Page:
We bought a little run-around car, visited the recycle center and picked up a few cheap bikes, and are exploring the area. We have friends here from California as well as friends we have made along the way either in the boating world or the Suzuki community. Adelaide’s piano teacher is here so she is enjoying the ability to play on a real piano and Isa has joined the community and youth orchestras and is full to the brim with new music to master. I signed us all up for Karate classes as a new challenge and a physical outlet; we are all getting better at shouting and bowing.

Life was rocking along at an alarmingly new pace when another lockdown hit. You may have heard of it in the news. Happily, there are no cases on the South Island yet so we are hopeful that our area will go back to normal soon, but time will tell. In the meantime, the girls have started up school again and I’ve been working more on my little wine brand Red Mare Wines. Cameron keeps busy working on the boat, networking a bit in the close-knit wine community here, and planning some bigger boat projects.

Hoping that all of you are well and safe. Until Next Time!


  1. Marianne McGriff says:

    Hi, Banyon Crew
    Thank you for the news and pics. Yay on the Visa Extension!!!!!!!!
    I LOVE your plan on ‘settling in.’ Yes, I read about the one Covid case and wondered how it might affect you.
    I’m planning to host a baby shower for Kim in September. Maybe, we can Zoom you girls in!!!!!!!
    Carver and I send our love and Blessings,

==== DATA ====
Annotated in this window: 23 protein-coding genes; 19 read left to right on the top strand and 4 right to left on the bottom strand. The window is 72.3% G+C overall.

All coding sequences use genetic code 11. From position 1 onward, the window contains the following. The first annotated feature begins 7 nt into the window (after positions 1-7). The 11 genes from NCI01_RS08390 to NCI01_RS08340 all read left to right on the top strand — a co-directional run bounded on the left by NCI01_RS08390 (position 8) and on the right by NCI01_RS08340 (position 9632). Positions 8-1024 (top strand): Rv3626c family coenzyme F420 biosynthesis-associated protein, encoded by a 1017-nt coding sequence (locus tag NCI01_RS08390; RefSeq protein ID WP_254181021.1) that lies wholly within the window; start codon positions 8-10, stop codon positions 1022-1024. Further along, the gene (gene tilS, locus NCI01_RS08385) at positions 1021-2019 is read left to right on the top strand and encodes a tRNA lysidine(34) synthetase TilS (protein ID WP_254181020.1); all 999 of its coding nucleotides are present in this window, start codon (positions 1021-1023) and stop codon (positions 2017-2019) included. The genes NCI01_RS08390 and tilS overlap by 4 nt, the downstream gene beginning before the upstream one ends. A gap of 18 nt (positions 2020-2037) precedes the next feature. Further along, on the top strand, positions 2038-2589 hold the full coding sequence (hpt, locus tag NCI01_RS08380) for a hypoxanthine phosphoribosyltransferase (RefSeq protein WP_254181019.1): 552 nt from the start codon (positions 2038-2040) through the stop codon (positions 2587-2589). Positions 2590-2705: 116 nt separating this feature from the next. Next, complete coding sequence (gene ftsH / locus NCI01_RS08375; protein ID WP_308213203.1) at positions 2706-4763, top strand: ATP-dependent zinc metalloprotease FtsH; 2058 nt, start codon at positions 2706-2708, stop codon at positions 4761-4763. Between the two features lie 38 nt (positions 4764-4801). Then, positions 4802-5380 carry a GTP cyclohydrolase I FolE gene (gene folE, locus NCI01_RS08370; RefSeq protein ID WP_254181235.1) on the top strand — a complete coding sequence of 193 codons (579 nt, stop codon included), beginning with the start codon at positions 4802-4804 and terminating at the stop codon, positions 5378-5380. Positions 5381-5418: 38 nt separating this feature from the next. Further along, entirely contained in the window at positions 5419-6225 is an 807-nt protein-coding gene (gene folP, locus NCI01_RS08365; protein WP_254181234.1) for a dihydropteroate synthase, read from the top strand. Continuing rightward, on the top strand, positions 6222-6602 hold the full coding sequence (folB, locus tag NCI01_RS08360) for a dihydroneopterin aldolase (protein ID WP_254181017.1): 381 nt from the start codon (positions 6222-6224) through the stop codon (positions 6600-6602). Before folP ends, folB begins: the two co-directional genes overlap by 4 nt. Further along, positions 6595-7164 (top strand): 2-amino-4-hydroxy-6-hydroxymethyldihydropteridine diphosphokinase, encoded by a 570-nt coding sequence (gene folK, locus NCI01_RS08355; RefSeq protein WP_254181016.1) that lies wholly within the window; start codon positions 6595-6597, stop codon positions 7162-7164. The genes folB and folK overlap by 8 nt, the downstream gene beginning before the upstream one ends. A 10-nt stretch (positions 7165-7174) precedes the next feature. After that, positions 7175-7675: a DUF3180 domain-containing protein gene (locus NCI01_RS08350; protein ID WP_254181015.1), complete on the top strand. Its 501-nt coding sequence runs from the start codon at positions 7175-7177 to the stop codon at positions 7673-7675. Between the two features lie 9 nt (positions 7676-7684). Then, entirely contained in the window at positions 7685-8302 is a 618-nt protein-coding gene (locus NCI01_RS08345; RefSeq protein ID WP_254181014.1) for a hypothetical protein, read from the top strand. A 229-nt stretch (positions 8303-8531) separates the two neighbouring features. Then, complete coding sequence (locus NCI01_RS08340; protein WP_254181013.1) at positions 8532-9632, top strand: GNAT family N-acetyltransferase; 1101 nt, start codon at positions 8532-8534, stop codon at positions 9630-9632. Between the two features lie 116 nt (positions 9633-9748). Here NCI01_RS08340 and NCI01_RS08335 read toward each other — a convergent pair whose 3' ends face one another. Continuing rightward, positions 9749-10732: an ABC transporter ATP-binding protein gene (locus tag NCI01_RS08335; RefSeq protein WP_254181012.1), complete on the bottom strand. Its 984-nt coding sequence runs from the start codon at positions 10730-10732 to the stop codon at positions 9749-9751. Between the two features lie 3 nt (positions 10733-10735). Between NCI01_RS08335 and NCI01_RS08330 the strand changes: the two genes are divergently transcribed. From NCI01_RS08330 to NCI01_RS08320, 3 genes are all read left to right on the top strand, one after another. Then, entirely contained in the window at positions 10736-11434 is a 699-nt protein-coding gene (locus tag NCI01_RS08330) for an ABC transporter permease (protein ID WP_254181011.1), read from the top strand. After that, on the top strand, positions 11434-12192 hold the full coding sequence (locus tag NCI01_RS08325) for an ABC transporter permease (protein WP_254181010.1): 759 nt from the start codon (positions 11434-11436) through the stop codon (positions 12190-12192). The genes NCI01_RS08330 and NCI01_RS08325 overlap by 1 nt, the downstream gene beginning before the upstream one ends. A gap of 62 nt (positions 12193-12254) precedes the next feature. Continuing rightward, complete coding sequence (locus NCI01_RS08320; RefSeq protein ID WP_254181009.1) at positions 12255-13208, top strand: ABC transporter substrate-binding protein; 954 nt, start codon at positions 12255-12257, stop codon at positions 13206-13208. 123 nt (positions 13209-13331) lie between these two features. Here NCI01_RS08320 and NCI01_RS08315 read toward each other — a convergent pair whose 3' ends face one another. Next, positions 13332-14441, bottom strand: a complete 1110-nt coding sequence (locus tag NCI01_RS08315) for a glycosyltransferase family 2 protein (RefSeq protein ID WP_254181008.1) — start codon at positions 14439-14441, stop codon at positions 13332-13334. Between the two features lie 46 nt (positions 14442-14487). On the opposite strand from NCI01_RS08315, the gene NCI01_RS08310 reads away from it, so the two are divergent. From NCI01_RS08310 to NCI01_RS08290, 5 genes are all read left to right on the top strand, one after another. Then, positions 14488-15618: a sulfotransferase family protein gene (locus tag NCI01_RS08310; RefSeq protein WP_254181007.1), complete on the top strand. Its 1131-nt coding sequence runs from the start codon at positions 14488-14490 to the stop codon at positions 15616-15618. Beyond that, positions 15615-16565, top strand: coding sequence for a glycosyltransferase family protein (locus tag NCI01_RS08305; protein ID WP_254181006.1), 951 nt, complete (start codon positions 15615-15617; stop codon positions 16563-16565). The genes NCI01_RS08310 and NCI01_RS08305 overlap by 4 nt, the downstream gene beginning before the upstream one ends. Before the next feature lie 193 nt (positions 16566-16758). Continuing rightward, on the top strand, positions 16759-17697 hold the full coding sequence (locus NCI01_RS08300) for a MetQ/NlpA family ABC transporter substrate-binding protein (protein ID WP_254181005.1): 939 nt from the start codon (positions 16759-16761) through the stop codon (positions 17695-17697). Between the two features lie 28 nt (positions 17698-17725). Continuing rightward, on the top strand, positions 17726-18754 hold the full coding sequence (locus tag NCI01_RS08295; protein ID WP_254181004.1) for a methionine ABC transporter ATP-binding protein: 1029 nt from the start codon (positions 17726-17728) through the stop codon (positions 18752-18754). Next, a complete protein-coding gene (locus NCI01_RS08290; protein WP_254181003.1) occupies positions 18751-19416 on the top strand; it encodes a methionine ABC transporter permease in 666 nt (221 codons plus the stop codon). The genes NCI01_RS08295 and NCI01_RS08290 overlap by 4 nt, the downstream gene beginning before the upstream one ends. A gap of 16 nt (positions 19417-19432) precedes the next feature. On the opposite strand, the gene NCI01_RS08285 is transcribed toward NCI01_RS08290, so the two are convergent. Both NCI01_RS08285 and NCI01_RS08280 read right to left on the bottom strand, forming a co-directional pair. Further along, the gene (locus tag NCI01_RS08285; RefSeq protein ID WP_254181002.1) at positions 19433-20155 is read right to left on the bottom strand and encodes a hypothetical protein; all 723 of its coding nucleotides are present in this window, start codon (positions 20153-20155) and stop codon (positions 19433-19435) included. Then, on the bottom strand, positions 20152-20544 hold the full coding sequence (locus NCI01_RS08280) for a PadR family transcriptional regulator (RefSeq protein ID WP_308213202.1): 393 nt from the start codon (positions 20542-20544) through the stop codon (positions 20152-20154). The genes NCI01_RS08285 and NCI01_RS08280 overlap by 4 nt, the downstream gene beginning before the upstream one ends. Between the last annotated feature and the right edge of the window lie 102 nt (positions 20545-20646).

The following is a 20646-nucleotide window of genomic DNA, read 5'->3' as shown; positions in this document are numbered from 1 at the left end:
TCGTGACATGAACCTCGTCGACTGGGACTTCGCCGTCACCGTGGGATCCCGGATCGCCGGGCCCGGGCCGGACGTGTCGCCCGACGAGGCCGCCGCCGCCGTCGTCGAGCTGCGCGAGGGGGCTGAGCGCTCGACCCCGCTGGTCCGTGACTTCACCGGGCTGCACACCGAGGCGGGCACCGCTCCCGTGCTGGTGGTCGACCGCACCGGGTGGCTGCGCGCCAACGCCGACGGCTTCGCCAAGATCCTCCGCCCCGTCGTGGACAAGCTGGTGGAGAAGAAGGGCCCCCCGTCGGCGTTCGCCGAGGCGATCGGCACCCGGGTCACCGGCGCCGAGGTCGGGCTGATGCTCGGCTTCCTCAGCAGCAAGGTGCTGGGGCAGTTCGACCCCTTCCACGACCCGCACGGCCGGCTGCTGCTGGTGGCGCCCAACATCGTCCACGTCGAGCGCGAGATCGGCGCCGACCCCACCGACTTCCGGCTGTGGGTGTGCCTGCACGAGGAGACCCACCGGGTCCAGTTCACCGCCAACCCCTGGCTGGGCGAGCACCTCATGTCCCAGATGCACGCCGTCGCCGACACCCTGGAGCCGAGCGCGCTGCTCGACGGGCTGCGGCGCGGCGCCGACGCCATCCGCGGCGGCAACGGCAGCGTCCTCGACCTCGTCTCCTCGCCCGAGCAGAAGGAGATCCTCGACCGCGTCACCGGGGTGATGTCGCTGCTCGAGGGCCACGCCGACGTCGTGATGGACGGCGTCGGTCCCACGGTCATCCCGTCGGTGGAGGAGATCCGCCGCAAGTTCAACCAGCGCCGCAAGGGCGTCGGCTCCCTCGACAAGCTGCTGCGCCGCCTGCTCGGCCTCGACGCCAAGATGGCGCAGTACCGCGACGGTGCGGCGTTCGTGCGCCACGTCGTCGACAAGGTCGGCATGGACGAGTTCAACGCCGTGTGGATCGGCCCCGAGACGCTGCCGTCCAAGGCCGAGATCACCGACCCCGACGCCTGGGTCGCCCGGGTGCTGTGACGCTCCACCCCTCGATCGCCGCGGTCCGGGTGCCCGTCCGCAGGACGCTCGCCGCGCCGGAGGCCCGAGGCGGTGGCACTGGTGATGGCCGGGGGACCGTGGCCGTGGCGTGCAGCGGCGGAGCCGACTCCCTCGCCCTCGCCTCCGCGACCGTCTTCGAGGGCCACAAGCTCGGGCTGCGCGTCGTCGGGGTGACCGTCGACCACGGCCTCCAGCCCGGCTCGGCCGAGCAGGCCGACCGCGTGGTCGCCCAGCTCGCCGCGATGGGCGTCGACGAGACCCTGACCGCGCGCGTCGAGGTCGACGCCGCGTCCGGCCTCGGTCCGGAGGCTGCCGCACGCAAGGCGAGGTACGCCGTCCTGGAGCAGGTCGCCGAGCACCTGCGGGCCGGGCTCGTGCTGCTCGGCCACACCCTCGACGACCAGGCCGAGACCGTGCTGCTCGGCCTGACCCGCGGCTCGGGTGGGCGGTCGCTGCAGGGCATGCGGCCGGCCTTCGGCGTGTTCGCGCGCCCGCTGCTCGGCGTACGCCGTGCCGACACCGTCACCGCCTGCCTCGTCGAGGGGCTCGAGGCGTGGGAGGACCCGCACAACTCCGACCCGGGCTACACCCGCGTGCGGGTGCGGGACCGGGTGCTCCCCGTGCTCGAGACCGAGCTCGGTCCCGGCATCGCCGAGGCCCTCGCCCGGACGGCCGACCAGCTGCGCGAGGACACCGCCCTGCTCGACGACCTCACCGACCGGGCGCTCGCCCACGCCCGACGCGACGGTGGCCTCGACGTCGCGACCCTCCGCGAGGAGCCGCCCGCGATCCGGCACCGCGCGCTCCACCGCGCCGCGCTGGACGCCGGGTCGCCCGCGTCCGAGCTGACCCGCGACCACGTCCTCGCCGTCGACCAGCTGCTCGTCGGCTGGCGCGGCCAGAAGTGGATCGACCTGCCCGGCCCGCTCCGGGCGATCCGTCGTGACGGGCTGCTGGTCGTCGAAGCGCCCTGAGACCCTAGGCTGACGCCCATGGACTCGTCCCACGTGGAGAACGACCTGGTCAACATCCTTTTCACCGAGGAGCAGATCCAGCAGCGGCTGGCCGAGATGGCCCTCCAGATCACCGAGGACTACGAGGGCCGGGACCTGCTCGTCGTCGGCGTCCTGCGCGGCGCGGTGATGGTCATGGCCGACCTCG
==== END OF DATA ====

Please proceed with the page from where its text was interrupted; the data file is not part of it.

• Cameron says:

      Zooming in sounds great! You’re too good to the Vawter Clan! Carver did a great job on his TV appearance. So proud of both of you!

  2. Douglas Vawter says:

    To our mixed up “landlubbers”!! Bought a car, WOW, what is next on the unexpected continuum?! Will probably be a good experience after the lock down is canceled. I’m sure you will enjoy a little continuity of schedule. Thanks for the beautiful pictures. New Zealand is a wonderful country with a little isolation to the world —— which is really messed up at this time! Love to All.

  3. Karen says:

    Beautiful pictures, and nice catches Isa and Adelaide!
    We are wrapping up a pretty long, hot summer, thankfully it has rained this week so the air is cleaner, nearby fires are under control and the temps are cooler! J gets her second Pfizer shot today and starts school Wednesday!
    Love and miss you guys

    • Cameron says:

      Oh boy! Back to school for J! I’m sure she’s ready. Glad the air is clearing up, winter will be upon you soon. Love you all!

  4. Ruth says:

    Praise God for your VISA. I was so excited to see the pictures. The landscape is beautiful. The girls are growing so fast. Your adventures are interesting. Thanks for sharing. God guide and continue to bless you with all you need and want. Love you all dearly. Aunt Ruth Esther

    • Cameron says:

      Thank you Aunt Ruth! We appreciate all the prayers and send many towards your girls and Uncle Nick as well! Love to the fam!

  5. Michele H says:

    Love the photos, and “seeing” where you are… and your map showing where you have been. Wow the water is an amazing colour in those “lobster krill” photos … shame you can’t eat them too !!